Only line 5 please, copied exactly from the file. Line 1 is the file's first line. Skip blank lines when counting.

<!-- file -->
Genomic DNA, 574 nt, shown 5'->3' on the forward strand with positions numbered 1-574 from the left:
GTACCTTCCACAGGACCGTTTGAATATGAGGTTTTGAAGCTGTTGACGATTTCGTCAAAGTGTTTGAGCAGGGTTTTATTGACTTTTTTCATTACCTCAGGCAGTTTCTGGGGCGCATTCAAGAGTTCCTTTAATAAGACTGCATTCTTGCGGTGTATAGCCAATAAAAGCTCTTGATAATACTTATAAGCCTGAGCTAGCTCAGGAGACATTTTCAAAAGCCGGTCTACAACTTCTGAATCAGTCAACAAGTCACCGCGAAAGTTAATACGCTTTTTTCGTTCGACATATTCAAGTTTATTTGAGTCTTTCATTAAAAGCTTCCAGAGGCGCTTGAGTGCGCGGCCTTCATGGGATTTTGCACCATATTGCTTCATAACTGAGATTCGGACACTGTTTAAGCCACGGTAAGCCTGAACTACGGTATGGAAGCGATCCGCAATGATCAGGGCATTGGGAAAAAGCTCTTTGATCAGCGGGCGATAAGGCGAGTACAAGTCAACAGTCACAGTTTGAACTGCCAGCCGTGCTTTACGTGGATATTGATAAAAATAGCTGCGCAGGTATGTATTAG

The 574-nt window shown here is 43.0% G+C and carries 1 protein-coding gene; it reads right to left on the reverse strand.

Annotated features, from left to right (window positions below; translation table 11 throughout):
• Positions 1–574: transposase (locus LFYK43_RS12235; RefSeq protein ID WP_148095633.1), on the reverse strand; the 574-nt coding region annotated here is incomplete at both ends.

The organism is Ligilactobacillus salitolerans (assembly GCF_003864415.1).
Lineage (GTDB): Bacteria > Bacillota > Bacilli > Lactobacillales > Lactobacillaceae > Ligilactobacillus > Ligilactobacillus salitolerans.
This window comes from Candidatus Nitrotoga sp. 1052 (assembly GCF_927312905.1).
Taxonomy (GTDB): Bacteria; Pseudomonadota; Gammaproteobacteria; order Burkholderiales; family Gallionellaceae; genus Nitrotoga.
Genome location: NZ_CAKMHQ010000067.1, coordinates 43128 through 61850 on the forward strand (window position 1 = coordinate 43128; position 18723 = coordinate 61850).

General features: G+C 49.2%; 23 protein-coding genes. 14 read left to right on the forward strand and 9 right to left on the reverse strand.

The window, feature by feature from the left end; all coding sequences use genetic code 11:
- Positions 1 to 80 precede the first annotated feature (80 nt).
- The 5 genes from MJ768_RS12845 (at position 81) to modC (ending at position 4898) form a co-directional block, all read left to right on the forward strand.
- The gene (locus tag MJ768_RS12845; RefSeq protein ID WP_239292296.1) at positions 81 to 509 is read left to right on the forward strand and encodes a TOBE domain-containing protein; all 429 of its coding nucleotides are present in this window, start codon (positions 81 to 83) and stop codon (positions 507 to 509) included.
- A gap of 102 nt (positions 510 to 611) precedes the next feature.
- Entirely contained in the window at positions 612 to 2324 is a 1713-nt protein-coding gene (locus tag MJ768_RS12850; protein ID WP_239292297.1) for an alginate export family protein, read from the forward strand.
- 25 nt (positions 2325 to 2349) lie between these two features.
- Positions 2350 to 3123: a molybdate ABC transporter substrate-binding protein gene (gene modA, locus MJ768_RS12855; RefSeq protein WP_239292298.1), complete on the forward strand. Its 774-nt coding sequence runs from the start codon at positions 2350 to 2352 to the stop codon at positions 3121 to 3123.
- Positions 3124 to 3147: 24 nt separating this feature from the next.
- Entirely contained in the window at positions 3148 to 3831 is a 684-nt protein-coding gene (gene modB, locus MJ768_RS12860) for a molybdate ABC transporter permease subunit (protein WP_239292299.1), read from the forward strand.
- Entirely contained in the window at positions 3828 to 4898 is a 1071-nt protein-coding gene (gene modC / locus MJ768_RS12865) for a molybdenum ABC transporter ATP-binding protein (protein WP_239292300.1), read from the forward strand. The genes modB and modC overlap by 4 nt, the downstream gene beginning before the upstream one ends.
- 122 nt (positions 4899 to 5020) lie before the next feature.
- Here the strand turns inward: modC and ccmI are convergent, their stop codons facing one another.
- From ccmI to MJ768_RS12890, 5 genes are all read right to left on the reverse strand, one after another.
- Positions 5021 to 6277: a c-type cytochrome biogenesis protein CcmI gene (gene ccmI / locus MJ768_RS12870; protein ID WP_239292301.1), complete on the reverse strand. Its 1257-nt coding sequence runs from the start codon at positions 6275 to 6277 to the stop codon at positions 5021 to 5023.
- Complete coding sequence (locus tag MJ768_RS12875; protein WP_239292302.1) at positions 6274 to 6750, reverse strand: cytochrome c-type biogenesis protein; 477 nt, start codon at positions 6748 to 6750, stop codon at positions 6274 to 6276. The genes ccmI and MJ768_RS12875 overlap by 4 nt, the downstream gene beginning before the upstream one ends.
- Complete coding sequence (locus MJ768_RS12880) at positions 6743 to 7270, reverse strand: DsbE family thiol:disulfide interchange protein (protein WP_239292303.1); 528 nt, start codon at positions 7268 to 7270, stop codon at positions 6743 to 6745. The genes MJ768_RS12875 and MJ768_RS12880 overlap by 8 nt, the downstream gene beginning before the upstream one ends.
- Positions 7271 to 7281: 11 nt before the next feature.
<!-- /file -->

• Positions 1–574: transposase (locus LFYK43_RS12235; RefSeq protein ID WP_148095633.1), on the reverse strand; the 574-nt coding region annotated here is incomplete at both ends.